I just read a BBC story that a seventy year old US “aid expert” was kidnapped in August by armed men in Lahore Pakistan and continues to be held, and that the current head of al Qaeda has said he is being held “in retaliation.”
US Aid Expert Warren Weinstein
“‘Just as the Americans detain whomever they suspect may be connected to al-Qaeda or the Taliban even in the slightest of ways, we have detained this man who has been involved with US aid to Pakistan since the 1970s,’ Zawahiri said in the 31-minute video.
“He also demanded that America stop air strikes on Somalia and Yemen, according to a US monitoring group, Site Intelligence.”
My heart goes out to Mr Weinstein and his family. I am also very afraid for his conditions of imprisonment there, and in no small part because of what the US has done and continues to do to aid workers and other completely innocent people at Guantanamo and in its other black sites. My own values do not condone retaliation; the eye for an eye concept has not historically achieved desirable results, nor does it fit with my ideas about the way all human beings should be respected in and for themselves. I can, however, understand that people could want to retaliate against US crimes against humanity.
One of the grisliest stories at Guantanamo is about Shaker Aamer, a British resident with a British wife and children, who was engaged in humanitarian and educational work in Afghanistan at the time of the US invasion. Andy Worthington reported on 24 November of this year about his deteriorating condition and said,he “remains held, exactly ten years since he was first seized, even though he was notified that he had been cleared for release in 2007, and even though successive British governments have requested his return to the UK.”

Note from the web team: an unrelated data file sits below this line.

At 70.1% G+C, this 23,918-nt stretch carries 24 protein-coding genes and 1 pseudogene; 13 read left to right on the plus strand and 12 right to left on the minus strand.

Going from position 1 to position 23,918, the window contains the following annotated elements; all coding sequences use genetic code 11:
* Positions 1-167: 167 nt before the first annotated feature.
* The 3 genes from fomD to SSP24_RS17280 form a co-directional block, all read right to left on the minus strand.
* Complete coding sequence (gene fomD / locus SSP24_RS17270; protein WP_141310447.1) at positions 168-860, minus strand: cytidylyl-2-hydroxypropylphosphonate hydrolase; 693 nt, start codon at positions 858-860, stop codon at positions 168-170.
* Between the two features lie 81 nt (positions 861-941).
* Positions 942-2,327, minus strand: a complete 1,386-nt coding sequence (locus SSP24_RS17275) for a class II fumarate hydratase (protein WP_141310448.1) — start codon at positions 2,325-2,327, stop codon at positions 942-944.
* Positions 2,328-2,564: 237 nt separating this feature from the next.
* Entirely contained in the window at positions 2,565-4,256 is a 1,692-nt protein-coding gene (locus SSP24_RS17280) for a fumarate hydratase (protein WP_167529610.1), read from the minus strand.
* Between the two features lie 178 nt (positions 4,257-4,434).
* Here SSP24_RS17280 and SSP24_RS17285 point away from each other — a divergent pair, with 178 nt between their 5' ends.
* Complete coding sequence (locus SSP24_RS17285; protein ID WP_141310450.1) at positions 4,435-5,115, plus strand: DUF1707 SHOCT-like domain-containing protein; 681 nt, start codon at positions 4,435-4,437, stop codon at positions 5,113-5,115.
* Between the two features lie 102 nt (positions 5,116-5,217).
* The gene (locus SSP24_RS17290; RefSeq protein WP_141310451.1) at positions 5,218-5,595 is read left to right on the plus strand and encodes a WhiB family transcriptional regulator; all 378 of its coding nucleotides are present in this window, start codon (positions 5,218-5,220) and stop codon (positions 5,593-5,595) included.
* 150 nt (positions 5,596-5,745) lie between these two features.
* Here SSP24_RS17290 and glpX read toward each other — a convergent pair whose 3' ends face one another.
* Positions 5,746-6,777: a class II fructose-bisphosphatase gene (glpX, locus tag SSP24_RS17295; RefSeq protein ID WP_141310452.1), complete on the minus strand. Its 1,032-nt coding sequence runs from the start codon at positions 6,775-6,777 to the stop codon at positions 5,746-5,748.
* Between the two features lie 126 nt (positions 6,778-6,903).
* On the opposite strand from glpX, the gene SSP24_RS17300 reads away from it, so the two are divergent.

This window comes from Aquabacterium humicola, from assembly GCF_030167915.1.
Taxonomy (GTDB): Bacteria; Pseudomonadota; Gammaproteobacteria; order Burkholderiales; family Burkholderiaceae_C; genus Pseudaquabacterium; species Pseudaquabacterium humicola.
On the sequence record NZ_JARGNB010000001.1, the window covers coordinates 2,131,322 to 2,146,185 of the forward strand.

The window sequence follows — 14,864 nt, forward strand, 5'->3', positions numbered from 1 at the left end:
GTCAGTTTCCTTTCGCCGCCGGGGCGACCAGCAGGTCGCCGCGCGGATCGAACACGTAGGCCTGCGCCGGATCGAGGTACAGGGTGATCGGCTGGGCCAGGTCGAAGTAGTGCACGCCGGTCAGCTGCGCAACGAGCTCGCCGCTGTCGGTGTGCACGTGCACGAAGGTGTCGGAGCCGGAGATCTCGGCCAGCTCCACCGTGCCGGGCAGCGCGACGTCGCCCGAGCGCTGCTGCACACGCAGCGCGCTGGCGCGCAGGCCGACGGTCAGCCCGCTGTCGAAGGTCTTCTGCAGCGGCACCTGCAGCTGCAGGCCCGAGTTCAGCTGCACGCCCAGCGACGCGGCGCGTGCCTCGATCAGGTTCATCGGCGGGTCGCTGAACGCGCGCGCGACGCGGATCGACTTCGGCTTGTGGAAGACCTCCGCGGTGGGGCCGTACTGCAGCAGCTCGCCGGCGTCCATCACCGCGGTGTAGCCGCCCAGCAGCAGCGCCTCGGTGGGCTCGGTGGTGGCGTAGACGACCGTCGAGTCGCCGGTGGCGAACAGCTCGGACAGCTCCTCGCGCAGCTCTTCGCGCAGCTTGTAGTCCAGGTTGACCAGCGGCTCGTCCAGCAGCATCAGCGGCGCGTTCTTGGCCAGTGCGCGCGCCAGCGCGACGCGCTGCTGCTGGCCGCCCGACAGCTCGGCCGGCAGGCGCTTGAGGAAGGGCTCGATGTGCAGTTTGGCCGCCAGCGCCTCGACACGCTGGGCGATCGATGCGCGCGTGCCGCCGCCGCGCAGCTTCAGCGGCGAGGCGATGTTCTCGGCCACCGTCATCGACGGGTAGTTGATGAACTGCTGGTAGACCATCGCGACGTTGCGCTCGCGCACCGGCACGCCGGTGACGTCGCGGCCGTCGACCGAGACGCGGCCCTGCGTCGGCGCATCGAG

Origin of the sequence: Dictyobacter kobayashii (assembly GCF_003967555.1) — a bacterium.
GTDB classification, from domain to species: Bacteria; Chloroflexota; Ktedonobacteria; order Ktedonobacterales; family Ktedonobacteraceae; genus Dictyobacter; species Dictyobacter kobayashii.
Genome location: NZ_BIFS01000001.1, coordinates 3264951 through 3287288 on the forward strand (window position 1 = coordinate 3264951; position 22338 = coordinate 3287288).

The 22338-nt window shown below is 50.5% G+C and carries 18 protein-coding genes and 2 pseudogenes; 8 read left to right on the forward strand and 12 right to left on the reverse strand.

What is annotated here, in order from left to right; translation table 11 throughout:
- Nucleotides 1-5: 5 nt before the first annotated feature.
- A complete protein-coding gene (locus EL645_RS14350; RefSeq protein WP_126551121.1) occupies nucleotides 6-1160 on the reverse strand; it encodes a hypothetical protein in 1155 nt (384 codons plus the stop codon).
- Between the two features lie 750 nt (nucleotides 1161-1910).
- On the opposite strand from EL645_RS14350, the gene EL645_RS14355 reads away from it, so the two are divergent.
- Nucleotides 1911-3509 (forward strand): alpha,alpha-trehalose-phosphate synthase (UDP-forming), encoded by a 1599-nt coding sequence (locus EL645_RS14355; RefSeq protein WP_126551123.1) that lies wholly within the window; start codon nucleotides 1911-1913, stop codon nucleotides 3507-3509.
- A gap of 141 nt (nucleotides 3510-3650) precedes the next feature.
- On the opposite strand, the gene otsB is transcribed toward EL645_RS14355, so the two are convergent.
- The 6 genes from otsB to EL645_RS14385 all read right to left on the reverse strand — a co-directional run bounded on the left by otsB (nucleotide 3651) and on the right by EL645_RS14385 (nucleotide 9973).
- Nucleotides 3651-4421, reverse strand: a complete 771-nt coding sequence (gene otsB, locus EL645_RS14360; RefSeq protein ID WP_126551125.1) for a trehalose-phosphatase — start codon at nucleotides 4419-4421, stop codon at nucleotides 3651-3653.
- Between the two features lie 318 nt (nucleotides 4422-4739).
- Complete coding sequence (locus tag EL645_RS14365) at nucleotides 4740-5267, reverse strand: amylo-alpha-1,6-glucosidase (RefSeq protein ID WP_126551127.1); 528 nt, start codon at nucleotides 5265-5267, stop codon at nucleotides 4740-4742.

Worthington further reports there that Aamer, an English speaker and greatly humanitarian person was a “foremost advocate” for his fellow prisoners. He “was tortured to within an inch of his life” during the same night that three prisoners died Shaker Aamer is held in complete solitary confinement since that incident reported as three “suicides” at the torture camp by US authorities, but which lawyer/writer Scott Horton has shown could not have been suicides. Military guards at the camp who later spoke with Horton suggest the three men were tortured to death.
Like so many of the nearly 800 men and boys who ended up in Guantanamo, Aamer was swept up in Dick Cheney’s indiscriminate drag net to catch enough people to populate the Guantanamo torture camp that had already been built and which was likely to go empty otherwise after he let the military president of Pakistan airlift probable al Qaeda and other leaders out of Kunduz. Cheney had to fill up the camp and anybody, especially Arab Muslims living in Afghanistan were the primary targets of his dragnet.
Torture still goes on at Guantanamo. Indefinite, extra-judicial imprisonment of people is against international law, and unless the current bill in Congress passes, is also illegal under US law. Whether the US “law” changes or not, such treatment of people clearly does not adhere to international legal standards.
The BBC article mentions the capture and beheading of Wall Street Journal writer Daniel Pearl, a horrific crime, to be sure . It does not, however, make any reference to the kidnapping and torture by the US of many people, not just the 779 in Guantanamo, but the thousands more in Bagram and black sites all over the world.
As it has sown, the US now reaps. People will not infinitely allow themselves to be attacked by drones, their countries ravaged by US wars of aggression, their people victims of US crimes against humanity.
The US must take the first step by stopping all aggression, closing all the prisons abroad and releasing the prisoners, withdrawing its military personnel from its bases all over the world, closing the bases and returning the property to the countries where they are located, stopping all drone and other air wars, and making amends to the world. Only in this way, can US citizens begin to be free and safe in the world.